The purpose of this study is to conduct a systematic search of the literature as it pertains to interventions delivered by peers to refugees and asylum seekers during the resettlement process.
A preferred reporting items for systematic reviews and metaanalysis-compliant scoping review based on Arskey and O’Malley’s (2006) five steps was used. Four databases, Scopus, Embase, Ebsco and ScienceDirect, were searched for peer-reviewed articles published in English from 2000 to 2021. Studies were included if they reported on interventions, outcomes or the training received by adult peers to support refugees and asylum seekers during the resettlement process. Of an initial 632 journal articles retrieved, 14 met the inclusion criteria for this review.
Most included studies were conducted in Western high-income countries, with the exception of one. Studies were heterogeneous in terms of the nationalities of peers and those receiving peer interventions, the outcomes reported on, the content of interventions and the methodologies used. Findings suggest that peer interventions seem to be effective in addressing many of the challenges faced by refugees and asylum seekers. Community integration, acculturation and reductions in psychological distress are some of the key benefits. When such interventions are co-produced in participatory research involving refugees, asylum seekers and the civil society organisations that support this population, they are naturally culturally responsive and can, therefore, address issues relative to different ethnic needs during the resettlement process.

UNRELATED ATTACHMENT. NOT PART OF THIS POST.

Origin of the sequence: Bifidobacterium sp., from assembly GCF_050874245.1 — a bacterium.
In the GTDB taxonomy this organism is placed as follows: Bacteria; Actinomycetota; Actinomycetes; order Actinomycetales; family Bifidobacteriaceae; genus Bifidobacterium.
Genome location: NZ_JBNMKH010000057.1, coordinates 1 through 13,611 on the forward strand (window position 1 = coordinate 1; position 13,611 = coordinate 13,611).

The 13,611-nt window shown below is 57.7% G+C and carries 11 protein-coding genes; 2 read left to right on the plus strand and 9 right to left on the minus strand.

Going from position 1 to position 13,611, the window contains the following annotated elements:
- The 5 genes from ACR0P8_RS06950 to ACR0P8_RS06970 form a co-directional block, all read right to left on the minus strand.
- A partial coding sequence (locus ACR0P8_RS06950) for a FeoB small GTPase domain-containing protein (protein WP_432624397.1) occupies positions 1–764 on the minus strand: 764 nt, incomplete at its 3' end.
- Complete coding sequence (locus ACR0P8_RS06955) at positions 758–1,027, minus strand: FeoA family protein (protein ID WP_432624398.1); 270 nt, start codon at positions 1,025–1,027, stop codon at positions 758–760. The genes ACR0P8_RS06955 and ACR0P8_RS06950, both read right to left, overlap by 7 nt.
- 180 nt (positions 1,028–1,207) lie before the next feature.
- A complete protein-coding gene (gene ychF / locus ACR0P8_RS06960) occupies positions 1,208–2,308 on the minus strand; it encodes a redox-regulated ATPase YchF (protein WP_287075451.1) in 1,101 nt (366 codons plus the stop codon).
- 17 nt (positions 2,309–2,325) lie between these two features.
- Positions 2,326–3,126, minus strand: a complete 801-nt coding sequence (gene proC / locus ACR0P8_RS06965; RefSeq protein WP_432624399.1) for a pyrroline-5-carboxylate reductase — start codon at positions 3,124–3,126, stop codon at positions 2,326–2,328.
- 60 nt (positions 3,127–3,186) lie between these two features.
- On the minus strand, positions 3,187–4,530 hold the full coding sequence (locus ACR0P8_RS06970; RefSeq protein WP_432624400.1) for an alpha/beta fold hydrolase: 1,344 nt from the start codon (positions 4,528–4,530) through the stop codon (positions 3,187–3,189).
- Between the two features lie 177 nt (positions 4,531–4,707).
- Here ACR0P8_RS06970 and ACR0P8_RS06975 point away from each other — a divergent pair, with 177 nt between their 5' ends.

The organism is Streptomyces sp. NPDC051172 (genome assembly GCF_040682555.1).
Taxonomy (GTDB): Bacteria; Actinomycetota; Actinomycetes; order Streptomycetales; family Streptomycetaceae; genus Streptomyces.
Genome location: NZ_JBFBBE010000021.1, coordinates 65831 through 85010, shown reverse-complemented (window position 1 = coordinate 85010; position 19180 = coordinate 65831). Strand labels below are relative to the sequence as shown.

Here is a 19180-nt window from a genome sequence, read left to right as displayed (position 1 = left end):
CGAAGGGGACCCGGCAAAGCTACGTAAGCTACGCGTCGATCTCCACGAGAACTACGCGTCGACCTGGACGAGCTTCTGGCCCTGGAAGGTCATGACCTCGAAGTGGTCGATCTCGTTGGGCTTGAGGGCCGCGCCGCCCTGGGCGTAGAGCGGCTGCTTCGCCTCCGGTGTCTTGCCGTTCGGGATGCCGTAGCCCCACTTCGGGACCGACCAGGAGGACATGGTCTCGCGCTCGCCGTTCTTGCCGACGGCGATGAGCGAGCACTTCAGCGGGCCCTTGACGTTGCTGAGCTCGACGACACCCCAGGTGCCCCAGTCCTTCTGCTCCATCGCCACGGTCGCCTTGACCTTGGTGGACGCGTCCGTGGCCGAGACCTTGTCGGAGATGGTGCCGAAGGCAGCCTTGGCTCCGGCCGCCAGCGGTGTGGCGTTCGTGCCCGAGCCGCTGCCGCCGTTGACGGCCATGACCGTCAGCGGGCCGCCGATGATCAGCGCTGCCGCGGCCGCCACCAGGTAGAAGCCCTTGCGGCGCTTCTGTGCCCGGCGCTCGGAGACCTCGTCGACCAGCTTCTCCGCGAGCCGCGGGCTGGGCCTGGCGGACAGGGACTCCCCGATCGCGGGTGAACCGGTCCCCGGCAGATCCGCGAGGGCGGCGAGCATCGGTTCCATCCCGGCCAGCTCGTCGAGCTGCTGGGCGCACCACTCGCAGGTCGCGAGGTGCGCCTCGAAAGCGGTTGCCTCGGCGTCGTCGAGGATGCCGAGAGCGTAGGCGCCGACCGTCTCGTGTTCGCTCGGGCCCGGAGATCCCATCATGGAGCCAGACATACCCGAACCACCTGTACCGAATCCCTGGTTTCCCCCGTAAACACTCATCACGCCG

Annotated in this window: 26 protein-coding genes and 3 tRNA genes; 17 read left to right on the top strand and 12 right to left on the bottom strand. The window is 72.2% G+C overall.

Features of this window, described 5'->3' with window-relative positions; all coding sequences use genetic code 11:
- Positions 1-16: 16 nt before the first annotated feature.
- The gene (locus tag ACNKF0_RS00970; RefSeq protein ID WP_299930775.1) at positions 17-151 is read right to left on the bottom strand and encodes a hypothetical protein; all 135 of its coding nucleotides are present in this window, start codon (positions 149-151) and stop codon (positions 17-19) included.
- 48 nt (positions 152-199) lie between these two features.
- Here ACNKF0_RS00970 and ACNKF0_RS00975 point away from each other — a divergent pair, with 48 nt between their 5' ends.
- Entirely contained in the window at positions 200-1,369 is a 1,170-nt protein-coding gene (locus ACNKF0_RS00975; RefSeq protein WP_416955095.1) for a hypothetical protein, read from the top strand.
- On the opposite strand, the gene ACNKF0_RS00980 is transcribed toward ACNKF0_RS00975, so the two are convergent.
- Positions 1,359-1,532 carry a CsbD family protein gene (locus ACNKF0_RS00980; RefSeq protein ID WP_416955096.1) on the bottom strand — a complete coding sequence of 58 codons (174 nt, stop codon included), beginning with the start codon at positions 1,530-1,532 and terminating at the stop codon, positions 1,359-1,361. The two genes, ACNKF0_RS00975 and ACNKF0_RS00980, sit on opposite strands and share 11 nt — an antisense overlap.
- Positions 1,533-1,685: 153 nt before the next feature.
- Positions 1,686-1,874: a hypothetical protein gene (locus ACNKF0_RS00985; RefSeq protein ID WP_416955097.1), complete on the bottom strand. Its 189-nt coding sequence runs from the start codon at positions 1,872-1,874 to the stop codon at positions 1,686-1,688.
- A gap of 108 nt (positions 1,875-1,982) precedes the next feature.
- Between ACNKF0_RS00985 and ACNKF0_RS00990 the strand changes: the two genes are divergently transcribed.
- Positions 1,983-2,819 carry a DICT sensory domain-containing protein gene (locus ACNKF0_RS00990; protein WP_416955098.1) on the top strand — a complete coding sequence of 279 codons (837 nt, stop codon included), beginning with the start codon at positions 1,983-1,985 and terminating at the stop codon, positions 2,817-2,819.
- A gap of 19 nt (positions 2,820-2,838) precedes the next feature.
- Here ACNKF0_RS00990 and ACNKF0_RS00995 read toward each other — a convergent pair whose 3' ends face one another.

To the best of the authors’ knowledge, this is the first scoping review to be conducted in this area and adds to what is a very limited body of research. Keywords Refugee, Asylum seeker, Resettlement, Scoping review, Psychological distress, Peer Paper type Research paper